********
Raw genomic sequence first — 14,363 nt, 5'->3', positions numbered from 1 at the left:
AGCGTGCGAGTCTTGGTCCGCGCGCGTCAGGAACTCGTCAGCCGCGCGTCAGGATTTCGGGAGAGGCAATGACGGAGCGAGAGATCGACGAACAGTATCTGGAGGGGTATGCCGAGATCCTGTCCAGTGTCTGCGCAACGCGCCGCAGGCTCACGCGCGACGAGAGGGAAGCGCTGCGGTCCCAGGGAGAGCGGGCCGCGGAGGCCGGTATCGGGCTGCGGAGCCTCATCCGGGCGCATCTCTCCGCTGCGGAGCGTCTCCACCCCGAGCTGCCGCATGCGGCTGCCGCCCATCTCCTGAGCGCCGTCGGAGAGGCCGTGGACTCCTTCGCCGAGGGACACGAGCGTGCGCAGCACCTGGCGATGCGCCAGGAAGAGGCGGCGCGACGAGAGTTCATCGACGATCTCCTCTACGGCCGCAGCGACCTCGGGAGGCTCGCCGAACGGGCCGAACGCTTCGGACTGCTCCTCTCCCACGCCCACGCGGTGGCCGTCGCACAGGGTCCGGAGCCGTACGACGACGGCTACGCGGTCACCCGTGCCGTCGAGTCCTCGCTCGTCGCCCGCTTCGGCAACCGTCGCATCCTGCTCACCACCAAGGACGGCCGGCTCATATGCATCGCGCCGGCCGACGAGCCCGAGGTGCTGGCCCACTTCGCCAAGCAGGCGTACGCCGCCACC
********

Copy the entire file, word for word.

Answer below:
Raw genomic sequence first — 14,363 nt, 5'->3', positions numbered from 1 at the left:
AGCGTGCGAGTCTTGGTCCGCGCGCGTCAGGAACTCGTCAGCCGCGCGTCAGGATTTCGGGAGAGGCAATGACGGAGCGAGAGATCGACGAACAGTATCTGGAGGGGTATGCCGAGATCCTGTCCAGTGTCTGCGCAACGCGCCGCAGGCTCACGCGCGACGAGAGGGAAGCGCTGCGGTCCCAGGGAGAGCGGGCCGCGGAGGCCGGTATCGGGCTGCGGAGCCTCATCCGGGCGCATCTCTCCGCTGCGGAGCGTCTCCACCCCGAGCTGCCGCATGCGGCTGCCGCCCATCTCCTGAGCGCCGTCGGAGAGGCCGTGGACTCCTTCGCCGAGGGACACGAGCGTGCGCAGCACCTGGCGATGCGCCAGGAAGAGGCGGCGCGACGAGAGTTCATCGACGATCTCCTCTACGGCCGCAGCGACCTCGGGAGGCTCGCCGAACGGGCCGAACGCTTCGGACTGCTCCTCTCCCACGCCCACGCGGTGGCCGTCGCACAGGGTCCGGAGCCGTACGACGACGGCTACGCGGTCACCCGTGCCGTCGAGTCCTCGCTCGTCGCCCGCTTCGGCAACCGTCGCATCCTGCTCACCACCAAGGACGGCCGGCTCATATGCATCGCGCCGGCCGACGAGCCCGAGGTGCTGGCCCACTTCGCCAAGCAGGCGTACGCCGCCACC